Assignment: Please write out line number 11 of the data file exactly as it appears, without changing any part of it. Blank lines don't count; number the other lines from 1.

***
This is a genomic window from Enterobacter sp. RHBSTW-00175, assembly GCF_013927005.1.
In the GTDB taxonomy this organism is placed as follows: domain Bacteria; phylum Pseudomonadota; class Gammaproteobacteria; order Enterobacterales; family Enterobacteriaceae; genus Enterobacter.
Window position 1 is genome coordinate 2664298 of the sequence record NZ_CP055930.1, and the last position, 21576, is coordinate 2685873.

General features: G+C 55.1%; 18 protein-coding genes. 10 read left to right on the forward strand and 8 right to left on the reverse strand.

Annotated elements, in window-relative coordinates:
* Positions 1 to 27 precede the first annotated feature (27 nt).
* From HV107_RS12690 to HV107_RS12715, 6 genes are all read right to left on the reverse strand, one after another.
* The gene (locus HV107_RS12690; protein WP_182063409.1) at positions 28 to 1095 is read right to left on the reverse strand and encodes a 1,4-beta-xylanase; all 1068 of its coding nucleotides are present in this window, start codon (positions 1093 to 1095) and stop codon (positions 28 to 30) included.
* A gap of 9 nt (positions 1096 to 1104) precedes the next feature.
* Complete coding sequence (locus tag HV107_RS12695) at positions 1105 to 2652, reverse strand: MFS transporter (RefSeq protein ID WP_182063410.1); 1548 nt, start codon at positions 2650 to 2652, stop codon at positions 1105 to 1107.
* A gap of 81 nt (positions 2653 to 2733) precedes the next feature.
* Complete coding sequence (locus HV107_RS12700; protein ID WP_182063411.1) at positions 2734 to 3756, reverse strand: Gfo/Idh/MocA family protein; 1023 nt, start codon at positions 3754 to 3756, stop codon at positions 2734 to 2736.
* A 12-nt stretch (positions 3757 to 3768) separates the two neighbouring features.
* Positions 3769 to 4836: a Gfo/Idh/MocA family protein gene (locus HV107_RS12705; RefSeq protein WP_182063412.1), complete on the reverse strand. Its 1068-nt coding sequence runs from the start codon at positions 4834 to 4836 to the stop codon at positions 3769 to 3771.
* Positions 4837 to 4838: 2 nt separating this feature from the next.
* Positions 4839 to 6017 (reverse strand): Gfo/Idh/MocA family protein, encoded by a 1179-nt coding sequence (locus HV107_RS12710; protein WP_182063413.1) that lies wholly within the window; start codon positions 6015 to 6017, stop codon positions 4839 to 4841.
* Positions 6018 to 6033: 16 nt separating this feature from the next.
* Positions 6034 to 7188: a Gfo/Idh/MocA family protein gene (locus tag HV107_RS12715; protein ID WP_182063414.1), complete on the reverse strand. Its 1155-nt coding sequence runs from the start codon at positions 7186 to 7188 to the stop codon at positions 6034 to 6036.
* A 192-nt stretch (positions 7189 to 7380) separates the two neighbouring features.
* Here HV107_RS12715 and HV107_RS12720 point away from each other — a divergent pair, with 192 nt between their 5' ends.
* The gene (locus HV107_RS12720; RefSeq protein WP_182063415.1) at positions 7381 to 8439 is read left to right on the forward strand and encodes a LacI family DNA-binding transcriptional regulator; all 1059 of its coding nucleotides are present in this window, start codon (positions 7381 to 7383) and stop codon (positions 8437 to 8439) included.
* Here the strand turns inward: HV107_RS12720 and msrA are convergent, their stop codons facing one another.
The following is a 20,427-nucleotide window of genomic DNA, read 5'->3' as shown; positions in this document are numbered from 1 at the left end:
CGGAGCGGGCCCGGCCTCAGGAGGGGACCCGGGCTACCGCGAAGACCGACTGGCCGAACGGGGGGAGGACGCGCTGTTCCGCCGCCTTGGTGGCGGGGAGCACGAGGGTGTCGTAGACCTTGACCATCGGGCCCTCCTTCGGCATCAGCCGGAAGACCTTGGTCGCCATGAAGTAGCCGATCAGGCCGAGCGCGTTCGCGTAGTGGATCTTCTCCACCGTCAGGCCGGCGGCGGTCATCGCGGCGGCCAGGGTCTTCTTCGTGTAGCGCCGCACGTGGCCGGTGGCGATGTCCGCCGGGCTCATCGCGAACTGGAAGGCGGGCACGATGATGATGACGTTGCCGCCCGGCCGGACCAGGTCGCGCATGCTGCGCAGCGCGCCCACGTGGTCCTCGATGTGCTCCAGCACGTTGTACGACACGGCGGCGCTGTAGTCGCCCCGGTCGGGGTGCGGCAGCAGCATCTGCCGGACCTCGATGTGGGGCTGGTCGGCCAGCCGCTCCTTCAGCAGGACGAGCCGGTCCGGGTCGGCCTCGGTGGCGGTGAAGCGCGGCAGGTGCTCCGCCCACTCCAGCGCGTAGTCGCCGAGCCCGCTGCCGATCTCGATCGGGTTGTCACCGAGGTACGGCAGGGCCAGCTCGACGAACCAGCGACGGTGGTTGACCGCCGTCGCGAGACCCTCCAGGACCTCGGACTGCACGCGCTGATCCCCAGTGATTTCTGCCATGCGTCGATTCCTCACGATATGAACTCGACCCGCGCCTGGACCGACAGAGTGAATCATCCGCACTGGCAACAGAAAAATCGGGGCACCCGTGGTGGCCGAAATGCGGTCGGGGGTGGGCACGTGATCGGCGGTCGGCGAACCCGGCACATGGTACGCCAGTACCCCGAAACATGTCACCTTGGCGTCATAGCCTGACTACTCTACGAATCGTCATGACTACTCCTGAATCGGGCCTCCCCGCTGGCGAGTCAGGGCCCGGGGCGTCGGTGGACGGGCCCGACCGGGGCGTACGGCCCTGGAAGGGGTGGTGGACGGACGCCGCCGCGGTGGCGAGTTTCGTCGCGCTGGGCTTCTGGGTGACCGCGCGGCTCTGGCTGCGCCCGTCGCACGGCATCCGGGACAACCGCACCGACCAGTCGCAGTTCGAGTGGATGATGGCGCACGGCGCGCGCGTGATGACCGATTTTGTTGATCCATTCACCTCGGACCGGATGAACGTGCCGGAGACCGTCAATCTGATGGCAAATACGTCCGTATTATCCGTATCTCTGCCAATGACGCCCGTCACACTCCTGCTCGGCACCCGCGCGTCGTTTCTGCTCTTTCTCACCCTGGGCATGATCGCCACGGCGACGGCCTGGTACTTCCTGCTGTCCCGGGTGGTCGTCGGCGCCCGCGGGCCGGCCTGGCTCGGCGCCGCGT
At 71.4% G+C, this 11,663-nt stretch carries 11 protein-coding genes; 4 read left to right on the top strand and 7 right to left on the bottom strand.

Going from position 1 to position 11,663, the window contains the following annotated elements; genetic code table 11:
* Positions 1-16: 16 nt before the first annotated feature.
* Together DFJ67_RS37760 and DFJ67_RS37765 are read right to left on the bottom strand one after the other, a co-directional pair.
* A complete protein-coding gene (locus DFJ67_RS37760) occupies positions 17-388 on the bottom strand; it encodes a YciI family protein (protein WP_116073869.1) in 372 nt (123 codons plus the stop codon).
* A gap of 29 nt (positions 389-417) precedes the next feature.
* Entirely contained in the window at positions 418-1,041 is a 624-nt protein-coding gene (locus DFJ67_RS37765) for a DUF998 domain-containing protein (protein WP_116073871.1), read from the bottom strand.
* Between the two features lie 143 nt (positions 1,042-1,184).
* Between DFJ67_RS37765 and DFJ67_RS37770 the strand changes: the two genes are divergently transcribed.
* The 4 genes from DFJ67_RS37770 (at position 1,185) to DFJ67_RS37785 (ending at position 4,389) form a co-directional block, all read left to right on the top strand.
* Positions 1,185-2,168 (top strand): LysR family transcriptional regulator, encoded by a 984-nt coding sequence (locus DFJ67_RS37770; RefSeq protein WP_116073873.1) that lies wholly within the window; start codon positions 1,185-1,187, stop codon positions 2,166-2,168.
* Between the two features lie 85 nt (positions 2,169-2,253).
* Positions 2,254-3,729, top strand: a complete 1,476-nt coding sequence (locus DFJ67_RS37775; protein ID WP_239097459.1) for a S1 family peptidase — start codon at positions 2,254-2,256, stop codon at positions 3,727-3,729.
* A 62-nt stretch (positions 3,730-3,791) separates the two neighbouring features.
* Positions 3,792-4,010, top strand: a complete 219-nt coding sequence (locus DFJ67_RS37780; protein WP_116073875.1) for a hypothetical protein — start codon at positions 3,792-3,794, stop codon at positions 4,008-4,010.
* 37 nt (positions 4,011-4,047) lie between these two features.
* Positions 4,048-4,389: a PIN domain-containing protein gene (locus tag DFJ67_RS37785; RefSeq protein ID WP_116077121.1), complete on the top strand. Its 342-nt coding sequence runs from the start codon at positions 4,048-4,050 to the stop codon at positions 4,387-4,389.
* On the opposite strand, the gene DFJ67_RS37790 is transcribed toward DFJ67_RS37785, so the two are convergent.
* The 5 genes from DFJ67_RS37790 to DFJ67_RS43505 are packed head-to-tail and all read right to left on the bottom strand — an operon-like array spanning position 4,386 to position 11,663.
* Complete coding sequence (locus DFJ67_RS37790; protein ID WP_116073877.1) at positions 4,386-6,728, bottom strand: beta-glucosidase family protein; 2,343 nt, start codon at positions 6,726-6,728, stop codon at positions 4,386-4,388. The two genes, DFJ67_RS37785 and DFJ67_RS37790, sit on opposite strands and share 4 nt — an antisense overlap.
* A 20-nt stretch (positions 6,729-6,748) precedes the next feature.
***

* A gap of 81 nt (positions 2653 to 2733) precedes the next feature.